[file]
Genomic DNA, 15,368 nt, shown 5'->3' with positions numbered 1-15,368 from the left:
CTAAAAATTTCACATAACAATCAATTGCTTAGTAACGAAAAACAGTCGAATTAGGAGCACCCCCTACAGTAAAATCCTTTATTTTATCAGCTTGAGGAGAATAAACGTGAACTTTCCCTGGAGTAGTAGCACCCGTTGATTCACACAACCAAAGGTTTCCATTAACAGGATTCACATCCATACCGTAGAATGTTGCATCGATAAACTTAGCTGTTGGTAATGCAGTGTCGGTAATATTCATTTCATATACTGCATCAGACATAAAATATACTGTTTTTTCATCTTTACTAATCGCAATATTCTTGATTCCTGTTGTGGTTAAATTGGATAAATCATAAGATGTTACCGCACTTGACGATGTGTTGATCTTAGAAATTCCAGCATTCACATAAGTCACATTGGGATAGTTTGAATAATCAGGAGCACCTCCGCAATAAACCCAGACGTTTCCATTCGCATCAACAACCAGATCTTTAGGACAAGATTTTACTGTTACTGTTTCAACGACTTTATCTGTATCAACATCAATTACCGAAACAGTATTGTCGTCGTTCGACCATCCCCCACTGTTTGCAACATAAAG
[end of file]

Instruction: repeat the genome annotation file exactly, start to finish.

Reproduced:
Genomic DNA, 15,368 nt, shown 5'->3' with positions numbered 1-15,368 from the left:
CTAAAAATTTCACATAACAATCAATTGCTTAGTAACGAAAAACAGTCGAATTAGGAGCACCCCCTACAGTAAAATCCTTTATTTTATCAGCTTGAGGAGAATAAACGTGAACTTTCCCTGGAGTAGTAGCACCCGTTGATTCACACAACCAAAGGTTTCCATTAACAGGATTCACATCCATACCGTAGAATGTTGCATCGATAAACTTAGCTGTTGGTAATGCAGTGTCGGTAATATTCATTTCATATACTGCATCAGACATAAAATATACTGTTTTTTCATCTTTACTAATCGCAATATTCTTGATTCCTGTTGTGGTTAAATTGGATAAATCATAAGATGTTACCGCACTTGACGATGTGTTGATCTTAGAAATTCCAGCATTCACATAAGTCACATTGGGATAGTTTGAATAATCAGGAGCACCTCCGCAATAAACCCAGACGTTTCCATTCGCATCAACAACCAGATCTTTAGGACAAGATTTTACTGTTACTGTTTCAACGACTTTATCTGTATCAACATCAATTACCGAAACAGTATTGTCGTCGTTCGACCATCCCCCACTGTTTGCAACATAAAG